The Nanaimo community has received funding from the federal government for local initiatives that provide support to people experiencing or at risk of homelessness during the COVID-19 pandemic. Rental supplements, the opening of warming centres, and mobile outreach to Indigenous homeless youth are just a few of the programs that have been funded over the past year.
Since April 2020, United Way Central & Northern Vancouver Island and the Government of Canada’s Reaching Home: Canada’s Homelessness Strategy have provided $1,254,632 in support in Nanaimo.
To ensure the funding reached those most in need quickly, United Way worked with a network of local service providers and the Nanaimo Homeless Coalition Community Advisory Board to distribute the funds. An initial $868,909 was allocated to 17 organizations delivering 25 programs. The remaining funds will be allocated to other programs working to end homelessness in the region.
The funding was provided through two streams:
Indigenous Homelessness – which provides funding to organizations that offer supports to meet the unique needs of First Nations, Inuit and Métis peoples who are experiencing or at risk of homelessness in urban centres.
Designated Communities – which provided funding to organizations who help support people experiencing homelessness, while also working to reduce homelessness.
Some of these programs that have already been funded include:
Short-term rental supplements to keep people housed who have lost their job or experienced financial disruption because of COVID-19.
Shelter upgrades to help shelter spaces comply with COVID-19 health and safety regulations.
Two warming centres to give those living rough somewhere warm and dry to go in the day.
Re-opening existing services in keeping with COVID-19 health and safety regulations
Creating new transitional housing.
Providing urgent outreach services for substance use and addiction challenges.
Providing mobile outreach for Indigenous homeless youth.
Connecting Indigenous clients to health services, mental health support, and substance use treatment.
Offering basic need supports such as food hampers, personal hygiene supplies, winter gear, and PPE, etc.
Providing supports and training for front-line staff in the service sector to improve services to those experiencing homelessness.
A research study to collect data on the impacts of COVID-19 on homelessness, to learn from the community’s response and recommend improvements for ongoing service delivery.
The funds were issued to United Way Central & Northern Vancouver Island (UWCNVI), as the Community Entity for the Government of Canada’s Reaching Home: Canada’s Homelessness Strategy. The projects were reviewed and assessed with the Nanaimo Homeless Coalition’s Community Advisory Board.
Each year, Nanaimo receives approximately $616,624 to support local efforts to end homelessness through the Designated Communities stream and approximately $256,382 through the Indigenous Homelessness stream. The COVID-19 funding received since April 2020 was in addition to the annual funding.
At the core of Haven Society is a simple belief: “We believe all people are entitled to live a violence-free life.”
Those are the words of Dawn Clark who works at Haven Society – an organization that provides escape and support for those affected by family violence and other types of violence, as well as a variety of other services.
And while violence affects everyone, it disproportionately affects some more than others.
Haven Society clients are women, mothers and their children, members of the LGBTQ+ community, people of colour, Indigenous people, immigrants, those with physical disabilities, and those in poverty, to name a few.
“These are the folks who often receive negative social responses, and quite often aren’t able to articulate what they need from the powers that be,” says Clark, the director of education, quality improvement and special projects at Haven.
First incorporated in 1978, Haven Society started as an answer to the growing awareness that violence and abuse within the family was a reality for many women and children in the community.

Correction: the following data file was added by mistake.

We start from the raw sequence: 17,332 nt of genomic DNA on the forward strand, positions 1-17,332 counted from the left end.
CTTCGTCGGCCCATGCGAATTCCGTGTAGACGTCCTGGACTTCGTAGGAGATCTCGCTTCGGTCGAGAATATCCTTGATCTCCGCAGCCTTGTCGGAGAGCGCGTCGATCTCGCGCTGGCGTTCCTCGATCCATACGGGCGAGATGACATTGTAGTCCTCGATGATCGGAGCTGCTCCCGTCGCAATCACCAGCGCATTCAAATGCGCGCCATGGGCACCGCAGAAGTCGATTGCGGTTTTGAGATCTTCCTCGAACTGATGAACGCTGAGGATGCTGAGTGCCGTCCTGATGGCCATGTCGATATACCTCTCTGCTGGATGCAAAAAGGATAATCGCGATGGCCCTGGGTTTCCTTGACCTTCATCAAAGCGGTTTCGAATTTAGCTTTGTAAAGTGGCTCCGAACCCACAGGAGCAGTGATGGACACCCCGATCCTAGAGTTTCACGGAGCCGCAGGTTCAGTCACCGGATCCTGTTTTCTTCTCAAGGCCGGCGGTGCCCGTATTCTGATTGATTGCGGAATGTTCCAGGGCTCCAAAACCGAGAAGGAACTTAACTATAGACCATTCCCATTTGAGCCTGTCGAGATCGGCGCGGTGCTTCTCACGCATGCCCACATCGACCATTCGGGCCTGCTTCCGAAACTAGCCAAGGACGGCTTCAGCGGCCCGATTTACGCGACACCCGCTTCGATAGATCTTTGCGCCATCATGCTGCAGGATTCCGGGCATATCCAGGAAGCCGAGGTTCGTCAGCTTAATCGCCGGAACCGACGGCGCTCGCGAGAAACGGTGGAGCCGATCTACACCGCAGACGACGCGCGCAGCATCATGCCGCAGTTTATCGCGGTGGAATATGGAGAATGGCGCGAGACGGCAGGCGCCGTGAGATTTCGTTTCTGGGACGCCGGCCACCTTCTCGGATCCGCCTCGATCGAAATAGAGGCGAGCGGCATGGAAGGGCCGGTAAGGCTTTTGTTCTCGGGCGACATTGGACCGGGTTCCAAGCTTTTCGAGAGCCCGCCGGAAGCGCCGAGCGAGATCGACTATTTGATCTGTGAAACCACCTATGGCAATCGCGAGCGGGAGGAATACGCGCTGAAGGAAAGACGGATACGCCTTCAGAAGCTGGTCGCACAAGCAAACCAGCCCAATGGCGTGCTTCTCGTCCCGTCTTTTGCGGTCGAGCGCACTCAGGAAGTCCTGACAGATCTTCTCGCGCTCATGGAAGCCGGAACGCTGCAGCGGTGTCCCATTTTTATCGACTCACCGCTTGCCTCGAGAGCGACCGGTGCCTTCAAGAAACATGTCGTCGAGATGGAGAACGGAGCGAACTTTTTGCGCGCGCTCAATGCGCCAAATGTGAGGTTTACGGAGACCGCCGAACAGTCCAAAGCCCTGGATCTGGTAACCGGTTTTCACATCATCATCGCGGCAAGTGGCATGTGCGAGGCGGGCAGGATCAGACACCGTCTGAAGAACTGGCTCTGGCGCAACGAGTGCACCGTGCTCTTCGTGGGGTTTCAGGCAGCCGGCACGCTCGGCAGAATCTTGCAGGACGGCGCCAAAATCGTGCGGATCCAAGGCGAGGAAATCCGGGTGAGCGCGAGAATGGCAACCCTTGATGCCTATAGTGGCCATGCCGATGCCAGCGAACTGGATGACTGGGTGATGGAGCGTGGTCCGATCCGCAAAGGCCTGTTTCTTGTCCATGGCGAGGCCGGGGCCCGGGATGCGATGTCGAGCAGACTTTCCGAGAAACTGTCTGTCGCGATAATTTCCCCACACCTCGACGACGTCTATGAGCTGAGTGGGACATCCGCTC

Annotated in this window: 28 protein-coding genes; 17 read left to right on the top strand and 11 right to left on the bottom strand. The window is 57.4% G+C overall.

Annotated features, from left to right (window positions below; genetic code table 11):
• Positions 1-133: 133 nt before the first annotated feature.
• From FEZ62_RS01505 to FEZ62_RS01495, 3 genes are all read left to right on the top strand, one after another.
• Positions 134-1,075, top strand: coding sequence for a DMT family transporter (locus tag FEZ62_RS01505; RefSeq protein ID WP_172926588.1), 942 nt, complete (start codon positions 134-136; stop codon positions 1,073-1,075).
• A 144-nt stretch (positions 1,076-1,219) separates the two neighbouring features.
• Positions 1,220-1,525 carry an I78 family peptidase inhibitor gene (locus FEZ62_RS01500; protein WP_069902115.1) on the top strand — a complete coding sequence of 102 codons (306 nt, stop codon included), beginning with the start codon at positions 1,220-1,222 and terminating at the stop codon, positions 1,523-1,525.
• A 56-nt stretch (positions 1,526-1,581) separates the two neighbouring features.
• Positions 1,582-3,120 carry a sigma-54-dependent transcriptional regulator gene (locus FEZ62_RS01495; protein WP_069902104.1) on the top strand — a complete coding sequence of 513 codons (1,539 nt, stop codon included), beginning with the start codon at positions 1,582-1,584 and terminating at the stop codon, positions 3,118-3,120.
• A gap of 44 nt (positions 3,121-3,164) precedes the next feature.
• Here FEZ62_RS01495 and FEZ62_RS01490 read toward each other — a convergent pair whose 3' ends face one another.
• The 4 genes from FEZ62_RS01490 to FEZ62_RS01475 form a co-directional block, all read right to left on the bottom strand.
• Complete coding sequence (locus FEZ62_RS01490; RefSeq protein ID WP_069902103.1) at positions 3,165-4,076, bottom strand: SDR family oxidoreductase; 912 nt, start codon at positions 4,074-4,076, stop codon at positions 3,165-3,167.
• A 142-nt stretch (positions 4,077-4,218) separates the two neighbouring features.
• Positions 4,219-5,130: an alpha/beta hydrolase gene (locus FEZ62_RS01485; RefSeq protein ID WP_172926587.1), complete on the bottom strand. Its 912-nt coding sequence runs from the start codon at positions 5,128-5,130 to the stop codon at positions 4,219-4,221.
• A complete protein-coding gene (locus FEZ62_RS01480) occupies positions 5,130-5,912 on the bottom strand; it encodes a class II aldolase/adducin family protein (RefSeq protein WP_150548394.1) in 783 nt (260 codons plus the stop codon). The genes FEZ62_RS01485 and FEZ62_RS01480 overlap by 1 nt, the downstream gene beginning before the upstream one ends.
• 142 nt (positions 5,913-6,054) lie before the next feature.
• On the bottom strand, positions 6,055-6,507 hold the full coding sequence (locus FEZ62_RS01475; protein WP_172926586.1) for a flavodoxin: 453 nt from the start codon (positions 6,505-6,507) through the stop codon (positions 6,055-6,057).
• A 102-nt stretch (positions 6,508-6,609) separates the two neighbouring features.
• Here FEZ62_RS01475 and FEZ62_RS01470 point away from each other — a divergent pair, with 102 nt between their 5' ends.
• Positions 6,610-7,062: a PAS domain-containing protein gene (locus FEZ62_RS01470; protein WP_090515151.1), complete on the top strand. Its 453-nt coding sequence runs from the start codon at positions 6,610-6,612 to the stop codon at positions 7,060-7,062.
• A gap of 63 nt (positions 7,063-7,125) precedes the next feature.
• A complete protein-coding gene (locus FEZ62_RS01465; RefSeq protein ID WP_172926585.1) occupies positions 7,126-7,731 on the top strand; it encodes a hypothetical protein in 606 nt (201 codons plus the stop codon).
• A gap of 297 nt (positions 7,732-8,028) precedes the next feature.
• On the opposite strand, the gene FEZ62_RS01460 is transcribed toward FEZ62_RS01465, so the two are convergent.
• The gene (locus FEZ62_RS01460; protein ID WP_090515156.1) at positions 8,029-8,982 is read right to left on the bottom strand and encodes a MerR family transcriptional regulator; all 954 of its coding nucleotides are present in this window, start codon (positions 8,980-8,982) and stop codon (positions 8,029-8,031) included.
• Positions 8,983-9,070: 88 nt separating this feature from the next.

To provide a safe place for these women and children, community volunteers took them in to their own homes.
Now more than 40 years later, Haven Society provides a constellation of services, says Clark, including a transition house, a safe house, counselling services, a community victim services program that helps victims navigate the legal system, outreach, counselling to children who have experienced violence, rent supplements and subsidies, and much more.
Since 2013, Haven has also operated in the Parksville/Qualicum area, opening Haven House there in collaboration with the Society for Organized Services (SOS).
Working from feminist principles, Haven seeks to promote the integrity and safety of women, children, youth and families, and the development of a respectful and healthy community.
It also serves as a link to services offered by other organizations.
“I’m really proud that somebody can walk in through the front door here and not really know what they need, but we can support them in trying to figure that out,” says Clark. Whether the person needs supports through Haven, another organization or a combination of organizations, Haven is there to help, she says.
“We care for the community, we care for the people who walk through our doors.”
That willingness to work with other organizations is reflected in their longstanding membership with the Nanaimo Homeless Coalition, having been involved with the group even before that was its name.
Haven is an important representative at the table, as violence is absolutely linked to homelessness, says Clark.
“When families are experiencing violence, when women and children, for instance, come into our transition house or our safe home … the security of their housing is at risk because they’ve left their family home due to violence,” says Clark.
“Once you leave your home because of a violent situation, you are at risk of becoming homeless.”
By being at the NHC table, Haven is able to have the needs of their clients heard.
“If I’m a mom, I’ve left [the family home] and I’ve got a couple of kids, I need to find a home, I need to put food on the table, I need to clothe them before I can even lift my gaze to think about other things. I need to make sure everybody is safe,” says Clark.
And with such low rental rates in Nanaimo as well as Parksville and Qualicum, a single mom with kids is rarely a landlords first choice, she says.
That’s one reason why what Haven Society does is so important.
If you are looking for a way to support your community, volunteering or donating to Haven Society is a great way to do it.
The 2020 Point-in-Time Count reported that 61% of those experiencing homelessness in Nanaimo are also struggling with mental health. People with mental ill-health are more susceptible to factors that can lead to homelessness.